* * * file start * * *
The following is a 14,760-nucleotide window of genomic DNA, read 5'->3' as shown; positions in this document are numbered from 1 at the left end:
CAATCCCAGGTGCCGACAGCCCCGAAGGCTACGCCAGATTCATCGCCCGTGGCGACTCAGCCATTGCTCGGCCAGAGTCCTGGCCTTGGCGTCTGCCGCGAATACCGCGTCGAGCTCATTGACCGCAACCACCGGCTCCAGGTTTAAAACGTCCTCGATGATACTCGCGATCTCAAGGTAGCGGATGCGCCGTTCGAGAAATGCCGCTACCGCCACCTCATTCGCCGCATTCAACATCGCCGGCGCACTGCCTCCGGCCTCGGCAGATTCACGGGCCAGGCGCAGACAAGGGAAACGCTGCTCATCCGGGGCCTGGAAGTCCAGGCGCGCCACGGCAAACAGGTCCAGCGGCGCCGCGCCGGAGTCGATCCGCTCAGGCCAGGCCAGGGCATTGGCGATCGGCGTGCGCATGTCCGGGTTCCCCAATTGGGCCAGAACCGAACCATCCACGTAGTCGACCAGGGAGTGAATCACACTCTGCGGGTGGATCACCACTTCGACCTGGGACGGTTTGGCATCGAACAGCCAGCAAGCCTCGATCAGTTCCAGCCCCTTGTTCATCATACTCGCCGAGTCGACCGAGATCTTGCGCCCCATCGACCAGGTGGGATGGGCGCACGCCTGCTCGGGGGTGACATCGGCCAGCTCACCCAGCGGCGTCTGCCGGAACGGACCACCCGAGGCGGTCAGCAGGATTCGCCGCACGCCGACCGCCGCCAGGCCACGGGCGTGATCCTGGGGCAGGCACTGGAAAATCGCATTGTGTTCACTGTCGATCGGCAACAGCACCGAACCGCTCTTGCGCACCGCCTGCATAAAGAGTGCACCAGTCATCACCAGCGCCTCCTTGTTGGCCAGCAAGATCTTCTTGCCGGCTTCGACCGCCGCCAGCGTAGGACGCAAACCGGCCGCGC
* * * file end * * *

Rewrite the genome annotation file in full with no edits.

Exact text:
The following is a 14,760-nucleotide window of genomic DNA, read 5'->3' as shown; positions in this document are numbered from 1 at the left end:
CAATCCCAGGTGCCGACAGCCCCGAAGGCTACGCCAGATTCATCGCCCGTGGCGACTCAGCCATTGCTCGGCCAGAGTCCTGGCCTTGGCGTCTGCCGCGAATACCGCGTCGAGCTCATTGACCGCAACCACCGGCTCCAGGTTTAAAACGTCCTCGATGATACTCGCGATCTCAAGGTAGCGGATGCGCCGTTCGAGAAATGCCGCTACCGCCACCTCATTCGCCGCATTCAACATCGCCGGCGCACTGCCTCCGGCCTCGGCAGATTCACGGGCCAGGCGCAGACAAGGGAAACGCTGCTCATCCGGGGCCTGGAAGTCCAGGCGCGCCACGGCAAACAGGTCCAGCGGCGCCGCGCCGGAGTCGATCCGCTCAGGCCAGGCCAGGGCATTGGCGATCGGCGTGCGCATGTCCGGGTTCCCCAATTGGGCCAGAACCGAACCATCCACGTAGTCGACCAGGGAGTGAATCACACTCTGCGGGTGGATCACCACTTCGACCTGGGACGGTTTGGCATCGAACAGCCAGCAAGCCTCGATCAGTTCCAGCCCCTTGTTCATCATACTCGCCGAGTCGACCGAGATCTTGCGCCCCATCGACCAGGTGGGATGGGCGCACGCCTGCTCGGGGGTGACATCGGCCAGCTCACCCAGCGGCGTCTGCCGGAACGGACCACCCGAGGCGGTCAGCAGGATTCGCCGCACGCCGACCGCCGCCAGGCCACGGGCGTGATCCTGGGGCAGGCACTGGAAAATCGCATTGTGTTCACTGTCGATCGGCAACAGCACCGAACCGCTCTTGCGCACCGCCTGCATAAAGAGTGCACCAGTCATCACCAGCGCCTCCTTGTTGGCCAGCAAGATCTTCTTGCCGGCTTCGACCGCCGCCAGCGTAGGACGCAAACCGGCCGCGC